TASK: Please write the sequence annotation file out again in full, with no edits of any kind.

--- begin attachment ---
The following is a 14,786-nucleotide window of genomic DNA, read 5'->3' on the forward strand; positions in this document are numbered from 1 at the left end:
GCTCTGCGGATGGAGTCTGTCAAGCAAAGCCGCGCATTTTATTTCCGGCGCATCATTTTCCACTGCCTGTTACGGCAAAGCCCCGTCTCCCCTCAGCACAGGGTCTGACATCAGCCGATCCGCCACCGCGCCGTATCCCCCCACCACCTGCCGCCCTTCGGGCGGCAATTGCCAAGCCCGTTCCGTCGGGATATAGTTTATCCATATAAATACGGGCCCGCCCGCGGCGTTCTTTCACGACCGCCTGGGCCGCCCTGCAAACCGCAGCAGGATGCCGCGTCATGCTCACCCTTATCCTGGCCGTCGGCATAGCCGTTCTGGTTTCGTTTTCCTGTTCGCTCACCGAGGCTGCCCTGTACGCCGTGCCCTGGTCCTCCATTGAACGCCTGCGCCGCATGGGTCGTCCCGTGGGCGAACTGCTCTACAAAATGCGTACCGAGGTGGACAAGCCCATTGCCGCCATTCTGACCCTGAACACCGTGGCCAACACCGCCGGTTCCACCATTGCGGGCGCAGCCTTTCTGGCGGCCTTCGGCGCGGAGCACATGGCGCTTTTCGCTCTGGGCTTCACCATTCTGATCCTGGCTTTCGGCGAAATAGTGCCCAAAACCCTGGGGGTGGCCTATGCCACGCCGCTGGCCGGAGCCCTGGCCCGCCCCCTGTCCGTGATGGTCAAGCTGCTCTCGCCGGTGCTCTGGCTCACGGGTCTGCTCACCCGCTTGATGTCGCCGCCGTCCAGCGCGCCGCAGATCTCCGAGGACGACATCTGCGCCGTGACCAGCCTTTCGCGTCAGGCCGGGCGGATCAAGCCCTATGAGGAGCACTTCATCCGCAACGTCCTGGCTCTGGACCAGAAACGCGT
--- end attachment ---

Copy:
The following is a 14,786-nucleotide window of genomic DNA, read 5'->3' on the forward strand; positions in this document are numbered from 1 at the left end:
GCTCTGCGGATGGAGTCTGTCAAGCAAAGCCGCGCATTTTATTTCCGGCGCATCATTTTCCACTGCCTGTTACGGCAAAGCCCCGTCTCCCCTCAGCACAGGGTCTGACATCAGCCGATCCGCCACCGCGCCGTATCCCCCCACCACCTGCCGCCCTTCGGGCGGCAATTGCCAAGCCCGTTCCGTCGGGATATAGTTTATCCATATAAATACGGGCCCGCCCGCGGCGTTCTTTCACGACCGCCTGGGCCGCCCTGCAAACCGCAGCAGGATGCCGCGTCATGCTCACCCTTATCCTGGCCGTCGGCATAGCCGTTCTGGTTTCGTTTTCCTGTTCGCTCACCGAGGCTGCCCTGTACGCCGTGCCCTGGTCCTCCATTGAACGCCTGCGCCGCATGGGTCGTCCCGTGGGCGAACTGCTCTACAAAATGCGTACCGAGGTGGACAAGCCCATTGCCGCCATTCTGACCCTGAACACCGTGGCCAACACCGCCGGTTCCACCATTGCGGGCGCAGCCTTTCTGGCGGCCTTCGGCGCGGAGCACATGGCGCTTTTCGCTCTGGGCTTCACCATTCTGATCCTGGCTTTCGGCGAAATAGTGCCCAAAACCCTGGGGGTGGCCTATGCCACGCCGCTGGCCGGAGCCCTGGCCCGCCCCCTGTCCGTGATGGTCAAGCTGCTCTCGCCGGTGCTCTGGCTCACGGGTCTGCTCACCCGCTTGATGTCGCCGCCGTCCAGCGCGCCGCAGATCTCCGAGGACGACATCTGCGCCGTGACCAGCCTTTCGCGTCAGGCCGGGCGGATCAAGCCCTATGAGGAGCACTTCATCCGCAACGTCCTGGCTCTGGACCAGAAACGCGT